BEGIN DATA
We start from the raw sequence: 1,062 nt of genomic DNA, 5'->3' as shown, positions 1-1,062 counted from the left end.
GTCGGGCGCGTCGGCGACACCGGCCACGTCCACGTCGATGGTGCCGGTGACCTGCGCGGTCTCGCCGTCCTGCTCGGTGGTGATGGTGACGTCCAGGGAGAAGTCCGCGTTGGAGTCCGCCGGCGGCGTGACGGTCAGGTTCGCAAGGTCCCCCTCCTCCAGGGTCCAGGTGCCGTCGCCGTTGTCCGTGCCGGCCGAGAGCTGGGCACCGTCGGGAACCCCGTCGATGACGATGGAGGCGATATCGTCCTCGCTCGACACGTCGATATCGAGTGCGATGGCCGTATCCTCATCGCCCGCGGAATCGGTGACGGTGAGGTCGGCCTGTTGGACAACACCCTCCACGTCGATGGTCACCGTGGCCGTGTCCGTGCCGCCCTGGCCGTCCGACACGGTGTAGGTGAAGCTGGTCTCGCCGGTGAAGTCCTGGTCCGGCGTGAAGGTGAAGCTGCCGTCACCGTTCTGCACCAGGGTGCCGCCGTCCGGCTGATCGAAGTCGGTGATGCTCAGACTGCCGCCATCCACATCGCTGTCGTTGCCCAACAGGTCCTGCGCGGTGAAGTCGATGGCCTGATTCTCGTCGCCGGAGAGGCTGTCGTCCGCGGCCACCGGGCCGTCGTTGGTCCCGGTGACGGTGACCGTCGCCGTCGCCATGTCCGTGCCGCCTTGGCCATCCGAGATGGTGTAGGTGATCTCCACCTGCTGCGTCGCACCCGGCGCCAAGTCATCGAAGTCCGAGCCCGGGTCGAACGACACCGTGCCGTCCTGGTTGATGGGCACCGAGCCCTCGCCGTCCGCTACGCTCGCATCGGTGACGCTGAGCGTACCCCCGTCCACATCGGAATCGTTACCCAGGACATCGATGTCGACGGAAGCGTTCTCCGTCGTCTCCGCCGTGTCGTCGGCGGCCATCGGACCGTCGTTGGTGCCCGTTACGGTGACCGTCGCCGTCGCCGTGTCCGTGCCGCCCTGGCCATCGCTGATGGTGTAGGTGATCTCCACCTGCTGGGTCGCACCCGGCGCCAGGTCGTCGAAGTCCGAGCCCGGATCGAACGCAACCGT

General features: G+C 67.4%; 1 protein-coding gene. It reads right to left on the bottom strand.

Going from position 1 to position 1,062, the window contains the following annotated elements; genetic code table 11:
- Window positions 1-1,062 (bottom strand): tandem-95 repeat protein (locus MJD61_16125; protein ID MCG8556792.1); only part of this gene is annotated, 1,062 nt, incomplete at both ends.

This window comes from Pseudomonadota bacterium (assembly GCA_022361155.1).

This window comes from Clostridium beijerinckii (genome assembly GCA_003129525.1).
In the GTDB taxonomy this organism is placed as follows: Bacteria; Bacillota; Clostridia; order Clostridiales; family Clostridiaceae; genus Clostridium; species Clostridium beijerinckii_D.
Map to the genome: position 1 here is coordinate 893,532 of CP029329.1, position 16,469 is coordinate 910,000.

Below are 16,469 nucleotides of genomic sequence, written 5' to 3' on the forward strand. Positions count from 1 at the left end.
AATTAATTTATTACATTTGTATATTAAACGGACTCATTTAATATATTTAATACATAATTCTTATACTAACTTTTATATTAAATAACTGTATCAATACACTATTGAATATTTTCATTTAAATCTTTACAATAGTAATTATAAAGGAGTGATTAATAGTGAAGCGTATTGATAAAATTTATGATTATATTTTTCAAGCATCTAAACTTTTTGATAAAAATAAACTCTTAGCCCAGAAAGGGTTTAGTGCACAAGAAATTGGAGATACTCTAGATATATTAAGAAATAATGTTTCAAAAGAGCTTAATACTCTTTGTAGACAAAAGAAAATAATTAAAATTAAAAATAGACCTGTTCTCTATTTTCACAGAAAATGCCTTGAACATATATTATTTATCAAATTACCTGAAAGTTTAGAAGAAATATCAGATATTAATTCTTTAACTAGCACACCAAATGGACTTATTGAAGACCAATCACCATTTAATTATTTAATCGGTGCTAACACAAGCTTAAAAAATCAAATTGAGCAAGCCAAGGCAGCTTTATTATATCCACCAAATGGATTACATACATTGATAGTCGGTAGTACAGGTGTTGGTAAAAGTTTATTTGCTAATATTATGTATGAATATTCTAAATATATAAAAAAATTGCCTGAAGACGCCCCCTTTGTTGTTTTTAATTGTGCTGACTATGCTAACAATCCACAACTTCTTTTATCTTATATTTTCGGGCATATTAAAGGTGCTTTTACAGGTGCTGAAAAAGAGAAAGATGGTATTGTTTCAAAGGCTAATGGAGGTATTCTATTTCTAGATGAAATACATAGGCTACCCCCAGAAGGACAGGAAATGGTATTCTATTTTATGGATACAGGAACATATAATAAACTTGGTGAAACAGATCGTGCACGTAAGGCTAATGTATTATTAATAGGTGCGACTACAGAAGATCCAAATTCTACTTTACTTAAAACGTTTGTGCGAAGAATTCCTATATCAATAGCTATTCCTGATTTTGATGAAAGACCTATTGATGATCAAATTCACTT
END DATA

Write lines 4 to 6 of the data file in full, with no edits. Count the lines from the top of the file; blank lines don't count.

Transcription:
Going from position 1 to position 1,062, the window contains the following annotated elements; genetic code table 11:
- Window positions 1-1,062 (bottom strand): tandem-95 repeat protein (locus MJD61_16125; protein ID MCG8556792.1); only part of this gene is annotated, 1,062 nt, incomplete at both ends.

This window comes from Pseudomonadota bacterium (assembly GCA_022361155.1).